'Hard Case' Is An Upbeat, Shuffling Instant Classic From Tedeschi Trucks Band
Tedeschi Trucks Band, the Grammy Award-winning 12-piece, led by husband and wife Derek Trucks and Susan Tedeschi, is releasing its new album, Signs, on Feb. 15 via Fantasy/Concord Records. It's the band's first new album in just over two years, following 2016's Let Me Get By.
"Yeah, I guess it's been a minute," Tedeschi says about the release of Signs. "It's great to finally have it out, after recording it off and on over the last year and a half," Trucks says.
Calling from their home in Jacksonville, Fl., the couple got some down time in between their always-busy touring schedule and raising their family.
"It's time to turn it loose. We're pretty excited to have our fans hear it, and to start playing it out live," Trucks says, alluding to the band's upcoming tour, which will take them all around Europe through spring, and then back to the United States through the summer.
Today, World Cafe premieres "Hard Case," an upbeat, shuffling, slide guitar-driven Tedeschi Trucks Band instant classic. "It's a fun song for us to play," Tedeschi says, "And like so many other songs on the album, is a great showcase for the band."
"We recorded the album in our studio, Swamp Raga," Trucks says. He shares production and engineering duties with Jim Scott, working alongside their studio engineer, Bobby Tis. The band recorded Signs live to two-inch analogue tape for the first time, using their original Neve Console combined with a '70s Studer tape machine. Recording the album live to analogue tape gives a glowing warmth to the overall sound of the album. Song titles like "Strengthen What Remains," "Still Your Mind," and "All The World" point to the album's overall emotional vibe. While there's a sense of loss and frustration that permeates the album, there is also a feeling of optimism. Throughout, especially on "Hard Case," the band effortlessly blends rock and blues and soul, accompanied by Trucks' impassioned guitar playing and Susan's soulful vocals.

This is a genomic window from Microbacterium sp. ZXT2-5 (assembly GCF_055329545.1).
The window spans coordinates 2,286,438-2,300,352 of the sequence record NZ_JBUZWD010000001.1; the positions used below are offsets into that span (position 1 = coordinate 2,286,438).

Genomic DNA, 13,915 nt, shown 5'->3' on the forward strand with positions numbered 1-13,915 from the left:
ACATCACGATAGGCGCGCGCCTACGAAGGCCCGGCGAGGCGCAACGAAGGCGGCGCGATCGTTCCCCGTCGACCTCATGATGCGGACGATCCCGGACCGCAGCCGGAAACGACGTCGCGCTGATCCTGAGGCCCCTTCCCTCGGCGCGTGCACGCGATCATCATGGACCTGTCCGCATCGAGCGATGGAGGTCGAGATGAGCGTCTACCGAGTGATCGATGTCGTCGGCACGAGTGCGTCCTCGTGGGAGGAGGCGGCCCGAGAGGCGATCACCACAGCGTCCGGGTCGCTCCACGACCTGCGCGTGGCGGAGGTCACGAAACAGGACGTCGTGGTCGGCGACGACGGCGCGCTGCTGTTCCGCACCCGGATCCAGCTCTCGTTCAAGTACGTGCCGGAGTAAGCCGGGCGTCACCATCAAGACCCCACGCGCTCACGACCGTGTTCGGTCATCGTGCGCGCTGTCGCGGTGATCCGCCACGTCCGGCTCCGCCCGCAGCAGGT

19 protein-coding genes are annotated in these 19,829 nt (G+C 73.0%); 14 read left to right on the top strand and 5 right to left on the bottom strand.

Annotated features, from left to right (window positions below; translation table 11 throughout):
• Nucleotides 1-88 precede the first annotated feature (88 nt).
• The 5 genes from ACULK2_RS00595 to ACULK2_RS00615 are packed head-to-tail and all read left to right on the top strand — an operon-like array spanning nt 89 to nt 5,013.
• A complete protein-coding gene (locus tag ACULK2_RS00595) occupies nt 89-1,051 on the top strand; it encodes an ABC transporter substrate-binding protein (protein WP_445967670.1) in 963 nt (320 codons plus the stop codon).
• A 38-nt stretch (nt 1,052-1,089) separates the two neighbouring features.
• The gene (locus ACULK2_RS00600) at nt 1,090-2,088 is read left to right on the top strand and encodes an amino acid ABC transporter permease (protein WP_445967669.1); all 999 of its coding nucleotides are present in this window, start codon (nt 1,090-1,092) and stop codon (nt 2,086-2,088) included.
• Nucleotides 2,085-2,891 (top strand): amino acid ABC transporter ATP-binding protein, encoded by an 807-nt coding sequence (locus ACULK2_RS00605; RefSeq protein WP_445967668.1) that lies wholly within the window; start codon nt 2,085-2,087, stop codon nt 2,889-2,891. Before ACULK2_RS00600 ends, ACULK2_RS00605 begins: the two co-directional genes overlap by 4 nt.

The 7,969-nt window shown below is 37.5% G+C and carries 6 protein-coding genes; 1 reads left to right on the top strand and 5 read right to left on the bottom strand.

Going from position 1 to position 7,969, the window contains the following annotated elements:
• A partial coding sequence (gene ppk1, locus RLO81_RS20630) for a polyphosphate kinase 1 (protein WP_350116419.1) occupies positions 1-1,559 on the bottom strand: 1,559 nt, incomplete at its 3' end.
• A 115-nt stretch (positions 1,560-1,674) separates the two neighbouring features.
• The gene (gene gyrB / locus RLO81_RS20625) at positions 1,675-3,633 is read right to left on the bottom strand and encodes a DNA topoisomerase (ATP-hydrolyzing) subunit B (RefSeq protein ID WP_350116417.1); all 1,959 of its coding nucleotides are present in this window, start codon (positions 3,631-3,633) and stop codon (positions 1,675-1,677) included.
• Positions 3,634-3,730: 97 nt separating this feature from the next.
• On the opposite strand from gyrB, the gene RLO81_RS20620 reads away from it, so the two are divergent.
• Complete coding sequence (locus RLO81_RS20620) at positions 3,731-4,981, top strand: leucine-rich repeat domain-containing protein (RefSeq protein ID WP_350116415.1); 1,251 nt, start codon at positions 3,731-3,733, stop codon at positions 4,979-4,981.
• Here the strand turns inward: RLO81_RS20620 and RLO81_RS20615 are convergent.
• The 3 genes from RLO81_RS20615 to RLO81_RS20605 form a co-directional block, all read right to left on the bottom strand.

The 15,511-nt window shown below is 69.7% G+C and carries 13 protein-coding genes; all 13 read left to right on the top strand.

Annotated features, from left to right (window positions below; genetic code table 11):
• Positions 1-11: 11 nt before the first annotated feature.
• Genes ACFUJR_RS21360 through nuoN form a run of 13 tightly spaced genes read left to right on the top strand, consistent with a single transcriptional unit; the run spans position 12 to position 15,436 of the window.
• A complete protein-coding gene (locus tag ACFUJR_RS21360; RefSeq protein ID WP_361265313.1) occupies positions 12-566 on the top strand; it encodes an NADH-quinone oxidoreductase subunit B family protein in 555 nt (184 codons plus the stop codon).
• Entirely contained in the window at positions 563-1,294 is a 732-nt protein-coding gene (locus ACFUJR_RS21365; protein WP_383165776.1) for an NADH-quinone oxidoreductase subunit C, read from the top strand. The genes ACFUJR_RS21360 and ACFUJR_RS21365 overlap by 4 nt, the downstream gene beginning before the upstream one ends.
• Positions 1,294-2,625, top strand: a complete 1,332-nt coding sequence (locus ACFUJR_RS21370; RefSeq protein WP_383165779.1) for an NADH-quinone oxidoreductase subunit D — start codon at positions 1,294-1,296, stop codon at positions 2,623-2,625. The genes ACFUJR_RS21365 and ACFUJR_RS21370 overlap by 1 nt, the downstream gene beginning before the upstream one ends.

During the writing and recording of the album, the group went through a number of tragedies: the passing of mentors like Leon Russell and Col. Bruce Hampton, and, even closer, Trucks' uncle and Allman Brothers alumnus Butch Trucks as well as founding Brother Gregg Allman. Derek Trucks, who was with the Allman Brothers from 1999 until 2014, calls these losses a "raw reality."
It's apparent how the passing of his Uncle Butch and Gregg has impacted Trucks' own musical sensibility, and the making of the album. "How their passing affected me ... was that there was the wanting to do it right and wanting to carry on whatever parts I learned from them that I could carry on," Trucks says. "The music they made was of a special time and a place. I'm never going to recapture that stuff, but I've certainly been able to take the lessons I learned from them."
"The lesson was every time that dude got on stage, he just aired it out and he gave it everything he had in his being. No matter how we was feeling or what mood he was in when he hit the stage. That was what was sacred to him," Trucks says, speaking about his uncle. "With Gregg, he just had the Mojo dripping off of him," Trucks continues. "Some of it was learned with his brother Duane [Allman], but some of it was just, he was born with a thing. There was an honesty and authenticity to what they did as musicians. You always want to make sure that you tap into and you want to avoid anything that kind of taints the well."
While Trucks and Tedeschi are definitely carrying on the musical richness and historical weight of the Allmans, it's the honesty and authenticity Trucks speaks about that informs every second of Signs.Listen to "Hard Case" above.
Signs comes out Feb. 15 via Fantasy/Concord Records
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